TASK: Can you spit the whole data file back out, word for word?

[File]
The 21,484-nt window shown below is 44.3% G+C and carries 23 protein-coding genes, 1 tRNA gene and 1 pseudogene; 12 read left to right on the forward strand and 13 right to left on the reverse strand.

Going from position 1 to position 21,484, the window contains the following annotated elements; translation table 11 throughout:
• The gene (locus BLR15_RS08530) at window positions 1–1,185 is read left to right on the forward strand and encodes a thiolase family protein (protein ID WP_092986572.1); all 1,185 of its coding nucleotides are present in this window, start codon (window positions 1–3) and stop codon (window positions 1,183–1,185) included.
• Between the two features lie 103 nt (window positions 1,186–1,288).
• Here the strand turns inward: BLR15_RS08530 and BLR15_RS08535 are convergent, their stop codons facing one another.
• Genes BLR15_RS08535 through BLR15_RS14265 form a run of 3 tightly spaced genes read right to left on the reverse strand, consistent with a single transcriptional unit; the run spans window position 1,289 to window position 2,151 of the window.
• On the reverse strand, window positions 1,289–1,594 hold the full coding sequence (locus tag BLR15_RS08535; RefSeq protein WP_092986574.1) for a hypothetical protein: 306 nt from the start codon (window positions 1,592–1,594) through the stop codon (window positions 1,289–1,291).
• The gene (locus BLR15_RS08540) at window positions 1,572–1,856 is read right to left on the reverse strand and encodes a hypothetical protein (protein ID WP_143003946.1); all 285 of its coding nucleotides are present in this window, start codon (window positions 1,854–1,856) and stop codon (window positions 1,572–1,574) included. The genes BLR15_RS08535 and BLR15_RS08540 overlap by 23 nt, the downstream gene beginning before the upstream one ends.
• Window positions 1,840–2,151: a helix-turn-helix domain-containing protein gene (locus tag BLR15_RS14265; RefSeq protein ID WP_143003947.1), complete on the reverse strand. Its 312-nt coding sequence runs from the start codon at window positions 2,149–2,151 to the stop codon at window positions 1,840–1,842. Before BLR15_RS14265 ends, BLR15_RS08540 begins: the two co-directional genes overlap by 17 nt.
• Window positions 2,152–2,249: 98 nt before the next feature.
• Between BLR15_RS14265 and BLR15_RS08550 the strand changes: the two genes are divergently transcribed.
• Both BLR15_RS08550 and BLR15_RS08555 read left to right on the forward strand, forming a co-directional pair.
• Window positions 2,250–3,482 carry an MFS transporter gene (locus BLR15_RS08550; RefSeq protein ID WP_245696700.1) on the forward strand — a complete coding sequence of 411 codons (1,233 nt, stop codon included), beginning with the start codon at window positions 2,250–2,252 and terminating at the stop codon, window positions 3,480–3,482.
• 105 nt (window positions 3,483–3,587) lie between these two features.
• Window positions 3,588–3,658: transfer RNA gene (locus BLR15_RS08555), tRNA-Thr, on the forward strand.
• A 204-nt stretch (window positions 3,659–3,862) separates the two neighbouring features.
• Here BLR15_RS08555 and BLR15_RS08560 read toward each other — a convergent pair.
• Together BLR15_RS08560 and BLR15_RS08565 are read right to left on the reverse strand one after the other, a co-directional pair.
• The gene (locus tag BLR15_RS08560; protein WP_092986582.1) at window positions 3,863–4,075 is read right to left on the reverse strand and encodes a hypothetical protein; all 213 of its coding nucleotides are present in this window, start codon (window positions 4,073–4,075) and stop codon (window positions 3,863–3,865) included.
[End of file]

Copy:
The 21,484-nt window shown below is 44.3% G+C and carries 23 protein-coding genes, 1 tRNA gene and 1 pseudogene; 12 read left to right on the forward strand and 13 right to left on the reverse strand.

Going from position 1 to position 21,484, the window contains the following annotated elements; translation table 11 throughout:
• The gene (locus BLR15_RS08530) at window positions 1–1,185 is read left to right on the forward strand and encodes a thiolase family protein (protein ID WP_092986572.1); all 1,185 of its coding nucleotides are present in this window, start codon (window positions 1–3) and stop codon (window positions 1,183–1,185) included.
• Between the two features lie 103 nt (window positions 1,186–1,288).
• Here the strand turns inward: BLR15_RS08530 and BLR15_RS08535 are convergent, their stop codons facing one another.
• Genes BLR15_RS08535 through BLR15_RS14265 form a run of 3 tightly spaced genes read right to left on the reverse strand, consistent with a single transcriptional unit; the run spans window position 1,289 to window position 2,151 of the window.
• On the reverse strand, window positions 1,289–1,594 hold the full coding sequence (locus tag BLR15_RS08535; RefSeq protein WP_092986574.1) for a hypothetical protein: 306 nt from the start codon (window positions 1,592–1,594) through the stop codon (window positions 1,289–1,291).
• The gene (locus BLR15_RS08540) at window positions 1,572–1,856 is read right to left on the reverse strand and encodes a hypothetical protein (protein ID WP_143003946.1); all 285 of its coding nucleotides are present in this window, start codon (window positions 1,854–1,856) and stop codon (window positions 1,572–1,574) included. The genes BLR15_RS08535 and BLR15_RS08540 overlap by 23 nt, the downstream gene beginning before the upstream one ends.
• Window positions 1,840–2,151: a helix-turn-helix domain-containing protein gene (locus tag BLR15_RS14265; RefSeq protein ID WP_143003947.1), complete on the reverse strand. Its 312-nt coding sequence runs from the start codon at window positions 2,149–2,151 to the stop codon at window positions 1,840–1,842. Before BLR15_RS14265 ends, BLR15_RS08540 begins: the two co-directional genes overlap by 17 nt.
• Window positions 2,152–2,249: 98 nt before the next feature.
• Between BLR15_RS14265 and BLR15_RS08550 the strand changes: the two genes are divergently transcribed.
• Both BLR15_RS08550 and BLR15_RS08555 read left to right on the forward strand, forming a co-directional pair.
• Window positions 2,250–3,482 carry an MFS transporter gene (locus BLR15_RS08550; RefSeq protein ID WP_245696700.1) on the forward strand — a complete coding sequence of 411 codons (1,233 nt, stop codon included), beginning with the start codon at window positions 2,250–2,252 and terminating at the stop codon, window positions 3,480–3,482.
• 105 nt (window positions 3,483–3,587) lie between these two features.
• Window positions 3,588–3,658: transfer RNA gene (locus BLR15_RS08555), tRNA-Thr, on the forward strand.
• A 204-nt stretch (window positions 3,659–3,862) separates the two neighbouring features.
• Here BLR15_RS08555 and BLR15_RS08560 read toward each other — a convergent pair.
• Together BLR15_RS08560 and BLR15_RS08565 are read right to left on the reverse strand one after the other, a co-directional pair.
• The gene (locus tag BLR15_RS08560; protein WP_092986582.1) at window positions 3,863–4,075 is read right to left on the reverse strand and encodes a hypothetical protein; all 213 of its coding nucleotides are present in this window, start codon (window positions 4,073–4,075) and stop codon (window positions 3,863–3,865) included.